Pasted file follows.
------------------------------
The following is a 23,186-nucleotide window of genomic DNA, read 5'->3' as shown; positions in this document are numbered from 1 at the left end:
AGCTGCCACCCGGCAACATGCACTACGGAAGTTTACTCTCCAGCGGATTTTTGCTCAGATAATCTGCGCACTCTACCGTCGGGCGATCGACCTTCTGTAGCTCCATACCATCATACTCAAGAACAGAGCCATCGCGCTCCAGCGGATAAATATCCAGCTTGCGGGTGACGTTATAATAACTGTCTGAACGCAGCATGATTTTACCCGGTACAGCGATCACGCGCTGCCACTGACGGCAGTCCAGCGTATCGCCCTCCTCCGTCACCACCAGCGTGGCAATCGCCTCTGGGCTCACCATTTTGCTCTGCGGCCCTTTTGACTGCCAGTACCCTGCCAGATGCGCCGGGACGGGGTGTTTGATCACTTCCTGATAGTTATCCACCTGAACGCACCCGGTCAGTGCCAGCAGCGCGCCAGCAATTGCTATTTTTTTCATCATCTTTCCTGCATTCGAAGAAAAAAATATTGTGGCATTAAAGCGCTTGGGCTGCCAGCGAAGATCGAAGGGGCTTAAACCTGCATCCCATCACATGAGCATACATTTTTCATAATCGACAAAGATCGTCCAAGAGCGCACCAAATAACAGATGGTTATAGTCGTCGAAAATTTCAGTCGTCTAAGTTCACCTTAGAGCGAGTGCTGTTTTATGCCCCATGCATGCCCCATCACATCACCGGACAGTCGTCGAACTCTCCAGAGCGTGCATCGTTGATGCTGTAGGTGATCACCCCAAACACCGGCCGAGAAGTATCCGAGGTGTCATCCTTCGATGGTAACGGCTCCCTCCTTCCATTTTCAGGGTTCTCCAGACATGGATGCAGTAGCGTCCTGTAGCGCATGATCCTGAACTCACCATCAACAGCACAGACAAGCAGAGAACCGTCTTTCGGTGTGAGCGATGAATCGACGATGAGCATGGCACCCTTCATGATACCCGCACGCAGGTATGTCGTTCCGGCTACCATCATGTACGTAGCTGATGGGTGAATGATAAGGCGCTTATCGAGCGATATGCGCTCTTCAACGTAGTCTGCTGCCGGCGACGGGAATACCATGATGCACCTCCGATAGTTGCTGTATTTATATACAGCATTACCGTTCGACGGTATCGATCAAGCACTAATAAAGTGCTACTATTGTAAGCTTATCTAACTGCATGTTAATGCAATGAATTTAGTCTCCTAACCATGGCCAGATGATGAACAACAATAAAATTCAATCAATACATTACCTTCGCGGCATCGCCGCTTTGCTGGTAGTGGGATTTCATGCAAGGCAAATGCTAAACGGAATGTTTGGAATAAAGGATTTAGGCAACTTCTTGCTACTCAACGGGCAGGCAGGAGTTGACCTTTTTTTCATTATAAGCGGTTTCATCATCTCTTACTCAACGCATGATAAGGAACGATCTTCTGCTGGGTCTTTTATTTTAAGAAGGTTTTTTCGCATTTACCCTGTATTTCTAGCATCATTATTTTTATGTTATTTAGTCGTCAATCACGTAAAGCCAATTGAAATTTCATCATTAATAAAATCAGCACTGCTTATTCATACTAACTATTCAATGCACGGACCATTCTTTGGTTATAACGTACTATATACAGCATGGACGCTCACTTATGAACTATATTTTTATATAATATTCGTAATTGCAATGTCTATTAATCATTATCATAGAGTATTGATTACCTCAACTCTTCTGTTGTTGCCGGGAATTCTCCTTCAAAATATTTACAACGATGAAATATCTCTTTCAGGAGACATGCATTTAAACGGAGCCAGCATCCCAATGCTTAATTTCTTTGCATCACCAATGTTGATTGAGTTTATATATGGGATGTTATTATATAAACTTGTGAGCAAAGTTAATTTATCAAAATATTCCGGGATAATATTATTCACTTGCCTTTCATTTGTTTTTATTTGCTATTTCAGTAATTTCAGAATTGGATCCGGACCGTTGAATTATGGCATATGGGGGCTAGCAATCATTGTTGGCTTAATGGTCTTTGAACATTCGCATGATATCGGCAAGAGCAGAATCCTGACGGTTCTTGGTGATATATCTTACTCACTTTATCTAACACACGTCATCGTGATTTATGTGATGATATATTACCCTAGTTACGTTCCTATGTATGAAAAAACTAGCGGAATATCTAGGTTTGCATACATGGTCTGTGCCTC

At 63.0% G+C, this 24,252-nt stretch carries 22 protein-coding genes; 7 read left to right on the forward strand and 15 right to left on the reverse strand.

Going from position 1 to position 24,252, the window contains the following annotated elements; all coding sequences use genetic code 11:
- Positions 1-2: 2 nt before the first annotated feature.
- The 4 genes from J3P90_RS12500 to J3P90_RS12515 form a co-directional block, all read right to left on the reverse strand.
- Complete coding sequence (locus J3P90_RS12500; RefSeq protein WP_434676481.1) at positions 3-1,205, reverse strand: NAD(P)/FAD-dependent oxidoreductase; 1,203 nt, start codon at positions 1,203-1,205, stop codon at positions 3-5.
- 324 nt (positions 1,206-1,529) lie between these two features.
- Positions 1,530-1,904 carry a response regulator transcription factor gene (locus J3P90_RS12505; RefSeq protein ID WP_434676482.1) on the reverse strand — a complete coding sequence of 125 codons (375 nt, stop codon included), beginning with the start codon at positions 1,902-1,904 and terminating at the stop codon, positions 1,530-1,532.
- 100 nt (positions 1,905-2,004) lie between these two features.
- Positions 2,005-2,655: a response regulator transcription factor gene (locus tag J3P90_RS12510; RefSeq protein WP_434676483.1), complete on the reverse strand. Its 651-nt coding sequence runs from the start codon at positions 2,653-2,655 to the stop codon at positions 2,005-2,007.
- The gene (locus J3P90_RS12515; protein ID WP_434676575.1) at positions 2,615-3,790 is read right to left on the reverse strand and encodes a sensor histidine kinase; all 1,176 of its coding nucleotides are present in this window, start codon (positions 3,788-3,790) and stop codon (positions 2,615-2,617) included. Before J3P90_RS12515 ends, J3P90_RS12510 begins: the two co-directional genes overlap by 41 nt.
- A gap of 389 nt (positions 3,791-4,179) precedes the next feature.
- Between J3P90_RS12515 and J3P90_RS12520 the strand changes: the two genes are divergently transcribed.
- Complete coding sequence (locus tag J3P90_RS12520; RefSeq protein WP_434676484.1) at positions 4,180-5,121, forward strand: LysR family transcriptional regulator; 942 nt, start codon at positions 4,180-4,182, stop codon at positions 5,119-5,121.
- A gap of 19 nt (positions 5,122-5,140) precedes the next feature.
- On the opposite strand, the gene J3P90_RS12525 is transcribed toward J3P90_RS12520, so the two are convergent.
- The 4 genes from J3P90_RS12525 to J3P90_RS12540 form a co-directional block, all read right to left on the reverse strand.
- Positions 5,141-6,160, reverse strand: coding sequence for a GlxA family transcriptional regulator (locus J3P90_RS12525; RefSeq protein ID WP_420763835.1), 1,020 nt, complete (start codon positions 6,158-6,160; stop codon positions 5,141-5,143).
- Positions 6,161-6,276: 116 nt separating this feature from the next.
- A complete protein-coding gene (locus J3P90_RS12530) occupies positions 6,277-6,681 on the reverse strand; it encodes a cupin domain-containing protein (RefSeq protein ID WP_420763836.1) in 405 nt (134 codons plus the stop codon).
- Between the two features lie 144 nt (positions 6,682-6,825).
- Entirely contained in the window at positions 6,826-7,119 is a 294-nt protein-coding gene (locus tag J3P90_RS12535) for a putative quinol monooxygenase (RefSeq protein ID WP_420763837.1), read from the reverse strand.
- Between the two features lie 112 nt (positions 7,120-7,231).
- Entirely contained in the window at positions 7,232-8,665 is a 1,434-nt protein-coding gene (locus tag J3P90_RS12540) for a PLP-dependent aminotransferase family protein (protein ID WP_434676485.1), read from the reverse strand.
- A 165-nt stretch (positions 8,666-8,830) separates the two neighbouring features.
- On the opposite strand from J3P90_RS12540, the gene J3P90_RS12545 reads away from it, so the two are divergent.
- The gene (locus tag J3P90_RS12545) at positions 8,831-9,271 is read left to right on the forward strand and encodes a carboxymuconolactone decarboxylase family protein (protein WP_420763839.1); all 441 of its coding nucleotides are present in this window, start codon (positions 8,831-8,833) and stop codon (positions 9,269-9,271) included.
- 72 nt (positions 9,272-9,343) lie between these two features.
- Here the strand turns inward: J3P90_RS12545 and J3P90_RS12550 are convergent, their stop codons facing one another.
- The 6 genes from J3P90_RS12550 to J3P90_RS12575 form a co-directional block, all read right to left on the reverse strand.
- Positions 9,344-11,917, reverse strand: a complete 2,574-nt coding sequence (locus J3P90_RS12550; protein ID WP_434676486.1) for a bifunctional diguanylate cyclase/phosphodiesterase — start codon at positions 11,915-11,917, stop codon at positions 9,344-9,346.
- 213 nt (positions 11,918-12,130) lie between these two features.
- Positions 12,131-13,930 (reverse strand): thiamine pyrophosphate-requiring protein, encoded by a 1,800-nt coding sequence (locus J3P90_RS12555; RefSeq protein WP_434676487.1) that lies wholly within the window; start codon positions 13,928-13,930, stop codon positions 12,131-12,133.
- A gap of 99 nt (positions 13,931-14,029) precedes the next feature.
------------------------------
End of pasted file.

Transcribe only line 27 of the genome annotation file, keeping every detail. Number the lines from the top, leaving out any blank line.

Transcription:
- On the opposite strand from J3P90_RS12540, the gene J3P90_RS12545 reads away from it, so the two are divergent.